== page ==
x Abu Dhabi, UAESaturday 22 July 2017

Autorent could have commuters paying 1km at a time

Commuters that drive the 140km stretch between Abu Dhabi and Dubai might soon see the cost of leasing a car fall dramatically.

A car hire company based in Oman plans to launch a scheme to rent cars for as little as Dh600 per month. Jeffrey E Biteng / The National
A car hire company based in Oman plans to launch a scheme to rent cars for as little as Dh600 per month. Jeffrey E Biteng / The National

The gruelling commute between Abu Dhabi and Dubai it set to become more bearable, at least on the pocket, as one car rental company weighs a new scheme designed to cut the cost of leasing.

Autorent, a car hire firm based in Oman, is considering launching a scheme in the UAE to reduce the cost of leasing a car to as little as Dh600 (US$163.35) a month.

The company recently rolled out a scheme offering anyone hiring a car for up to a week to pay a fixed fee of Dh70 and then 9 fils for every kilometre travelled.

Autorent is now considering extending this scheme to drivers who want to lease on a rolling monthly basis.

"We are looking at a usage-based rental for monthly leases," said Chandra Mouli, the senior general manager for Autorent in the UAE. "What we are thinking is that we could offer different monthly leases for different customers."

The company has not yet decided what price it will charge per kilometre for customers on a monthly leasing plan, but Mr Mouli said it would "significantly" reduce the cost of commuting.

At 9 fils per kilometre, a driver could commute everyday in a mid-sized vehicle between the UAE's two biggest cities for about Dh600 a month.

This is about a third of the average price of a saloon car on an average current monthly rental plan.

"We are working out some kind of vehicle GPS tracking system so that we can get the mileage for the car each month," said Mr Mouli.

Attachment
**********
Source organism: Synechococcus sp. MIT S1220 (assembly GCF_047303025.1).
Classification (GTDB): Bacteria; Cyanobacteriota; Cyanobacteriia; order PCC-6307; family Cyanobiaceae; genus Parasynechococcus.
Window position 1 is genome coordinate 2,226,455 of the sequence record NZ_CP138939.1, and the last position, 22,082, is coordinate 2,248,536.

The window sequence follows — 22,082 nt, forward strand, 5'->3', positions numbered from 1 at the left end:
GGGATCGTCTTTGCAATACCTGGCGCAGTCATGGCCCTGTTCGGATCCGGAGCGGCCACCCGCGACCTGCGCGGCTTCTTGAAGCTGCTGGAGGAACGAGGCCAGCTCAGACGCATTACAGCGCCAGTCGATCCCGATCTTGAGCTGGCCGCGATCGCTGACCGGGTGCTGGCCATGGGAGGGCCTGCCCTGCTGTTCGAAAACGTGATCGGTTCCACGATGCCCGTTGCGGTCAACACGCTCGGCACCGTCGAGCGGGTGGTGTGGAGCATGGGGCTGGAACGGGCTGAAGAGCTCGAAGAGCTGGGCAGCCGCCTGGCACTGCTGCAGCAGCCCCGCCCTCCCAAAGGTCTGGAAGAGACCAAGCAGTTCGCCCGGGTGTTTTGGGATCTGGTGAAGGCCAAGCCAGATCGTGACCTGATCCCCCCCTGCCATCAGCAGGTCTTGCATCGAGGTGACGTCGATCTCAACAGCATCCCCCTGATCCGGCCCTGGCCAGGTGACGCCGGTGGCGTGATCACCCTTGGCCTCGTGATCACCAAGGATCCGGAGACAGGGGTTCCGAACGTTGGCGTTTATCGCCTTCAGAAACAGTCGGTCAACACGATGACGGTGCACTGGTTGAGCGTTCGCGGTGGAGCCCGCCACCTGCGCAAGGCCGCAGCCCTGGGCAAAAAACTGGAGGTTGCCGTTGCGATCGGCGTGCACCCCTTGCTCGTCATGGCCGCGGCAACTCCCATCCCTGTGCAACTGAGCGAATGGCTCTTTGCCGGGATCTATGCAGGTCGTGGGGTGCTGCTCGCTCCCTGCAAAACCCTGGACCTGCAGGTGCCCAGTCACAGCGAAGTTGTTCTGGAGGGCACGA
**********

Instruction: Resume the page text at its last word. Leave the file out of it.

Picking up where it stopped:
The cost of installing the equipment is about Dh2,000 per car and the company will trial the system for a few months in its staff cars.

In the meantime, Autorent plans to get feedback from customers about whether they would sign up for the scheme and if they felt the tracking system was too intrusive.

"People might not want to us know where they are going and what they are doing," said Mr Mouli. "But conceptually, we are very clear that this scheme is what we want to offer, it's not there in the rental space at the moment."

He said such a pay-as-you-drive scheme would eat into overall margins, but hoped that would be partly offset by increased volumes as customers signed up.

Rahul Singh, the general manager for Thrifty Car Rental UAE, said he would need to see firm numbers on the rental scheme before being able to calculate the cost, but he expected commuters driving long distances to be attracted by the Autorent scheme.

Because the drivers are commuting long distances, the end-value of the car goes down and the maintenance costs go up, thus increasing costs for Autorent, he said.

"We work on averages. We might have a few cars, 5 to 10 per cent, where the mileage exceeds the normal average mileage," said Mr Singh. "But we don't have an issue because 90 per cent are in the limits."

Autorent has a number of its own workshops in the country Mr Mouli hopes will keep maintenance costs low and he also intends to shut its sales shops, with everything paid for and processed online.

"Gone are the days where you need to have a shop where people rent a car and go," he said. Autorent leases more than 3,000 cars in Oman, Saudi Arabia and the UAE.

rjones@thenational.ae